According to the Institute for Safe Medication Practices (ISMP), an analysis of FDA adverse event data from 2015 revealed that more than 630 reports of ketoacidosis involving Invokana patients had been logged by the agency’s database that year. ISMP also noted that Invokana received more serious adverse event reports than 92% of the drugs it regularly monitors.
Invokana and Diabetic Ketoacidosis – FDA Safety Alerts
Since coming on the market, Invokana and other SGLT2 inhibitors have been the subject of multiple FDA safety alerts:
- In September 2015, the FDA announced that the labels for Invokana and Invokamet would be updated to include information about a possible increased risk of bone fractures.
- In December 2015, the drugs’ labels were updated to reflect the potential for diabetic ketoacidosis as well as life-threatening blood infections like urosepsis and kidney infections like pyelonephritis that originate as urinary tract infections.
- In May 2016, the FDA was investigating a possible link between the use of Invokana and Invokamet and an increased incidence of leg and foot amputations, mostly affecting the toes.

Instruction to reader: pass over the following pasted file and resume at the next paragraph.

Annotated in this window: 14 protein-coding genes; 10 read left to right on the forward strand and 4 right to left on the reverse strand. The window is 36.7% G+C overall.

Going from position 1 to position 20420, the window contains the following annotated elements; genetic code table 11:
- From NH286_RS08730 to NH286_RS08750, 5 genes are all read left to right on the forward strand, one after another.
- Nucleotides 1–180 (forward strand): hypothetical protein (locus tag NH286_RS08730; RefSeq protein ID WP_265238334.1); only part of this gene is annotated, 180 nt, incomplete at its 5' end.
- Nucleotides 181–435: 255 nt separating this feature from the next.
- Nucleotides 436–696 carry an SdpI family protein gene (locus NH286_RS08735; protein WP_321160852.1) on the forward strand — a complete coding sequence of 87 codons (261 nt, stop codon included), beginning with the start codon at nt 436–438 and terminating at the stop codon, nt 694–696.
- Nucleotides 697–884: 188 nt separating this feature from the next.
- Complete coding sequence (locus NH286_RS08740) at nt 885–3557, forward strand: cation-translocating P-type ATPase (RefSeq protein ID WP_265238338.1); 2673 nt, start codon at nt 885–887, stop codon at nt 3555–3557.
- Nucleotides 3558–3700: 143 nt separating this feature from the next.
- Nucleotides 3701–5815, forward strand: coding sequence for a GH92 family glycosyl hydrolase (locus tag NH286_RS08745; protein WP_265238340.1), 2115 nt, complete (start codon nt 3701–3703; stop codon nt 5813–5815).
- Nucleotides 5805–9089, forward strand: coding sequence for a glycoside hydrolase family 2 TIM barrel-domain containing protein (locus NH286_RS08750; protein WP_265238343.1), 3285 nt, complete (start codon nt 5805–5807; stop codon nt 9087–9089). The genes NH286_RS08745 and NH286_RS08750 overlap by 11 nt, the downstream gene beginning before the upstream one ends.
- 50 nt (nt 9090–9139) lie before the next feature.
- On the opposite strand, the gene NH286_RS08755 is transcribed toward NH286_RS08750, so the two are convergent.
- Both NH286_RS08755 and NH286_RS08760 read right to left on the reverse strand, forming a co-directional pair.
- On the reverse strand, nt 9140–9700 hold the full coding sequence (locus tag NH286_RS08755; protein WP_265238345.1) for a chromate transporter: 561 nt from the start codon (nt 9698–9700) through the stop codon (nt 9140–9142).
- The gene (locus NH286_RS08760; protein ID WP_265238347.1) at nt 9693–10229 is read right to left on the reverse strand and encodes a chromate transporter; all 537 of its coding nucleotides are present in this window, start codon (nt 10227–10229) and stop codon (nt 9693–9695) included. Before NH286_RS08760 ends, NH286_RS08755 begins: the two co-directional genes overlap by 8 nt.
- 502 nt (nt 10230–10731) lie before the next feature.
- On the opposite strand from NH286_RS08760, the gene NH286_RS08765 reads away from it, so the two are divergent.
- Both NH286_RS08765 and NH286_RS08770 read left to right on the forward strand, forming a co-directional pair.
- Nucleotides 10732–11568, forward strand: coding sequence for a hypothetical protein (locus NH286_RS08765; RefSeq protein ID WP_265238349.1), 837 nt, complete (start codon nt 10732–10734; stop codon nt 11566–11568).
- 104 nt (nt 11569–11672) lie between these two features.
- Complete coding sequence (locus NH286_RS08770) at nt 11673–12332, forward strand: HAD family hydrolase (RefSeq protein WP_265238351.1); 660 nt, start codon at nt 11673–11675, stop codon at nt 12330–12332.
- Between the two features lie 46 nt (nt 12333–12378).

- Last month, the FDA ordered the manufacturers of Invokana, Invokamet, Farxiga and Xigduo XR to strengthen label warnings regarding kidney complications potentially associated with their use after the drugs were cited in over 100 reports of acute kidney injury.
What Is Invokana?
Invokana is part of a class of prescription medicines known as Sodium-glucose Cotransporter-2 (SGLT2) Inhibitors approved by the U.S. Food and Drug Administration (FDA). Canagliflozin is the active ingredient found in both Invokana and Invokamet. It is a prescription medication used in combination with diet and exercise to lower blood sugar in adults with type 2 diabetes. It is available as a single-ingredient product under the brand name Invokana and also in combination with the diabetes medicine metformin under the brand name Invokamet.
SGLT2 inhibitors like Invokana, Invokamet Farxiga, and Jardiance work by preventing the absorption of glucose by the kidneys, thus facilitating its removal from the body via urine.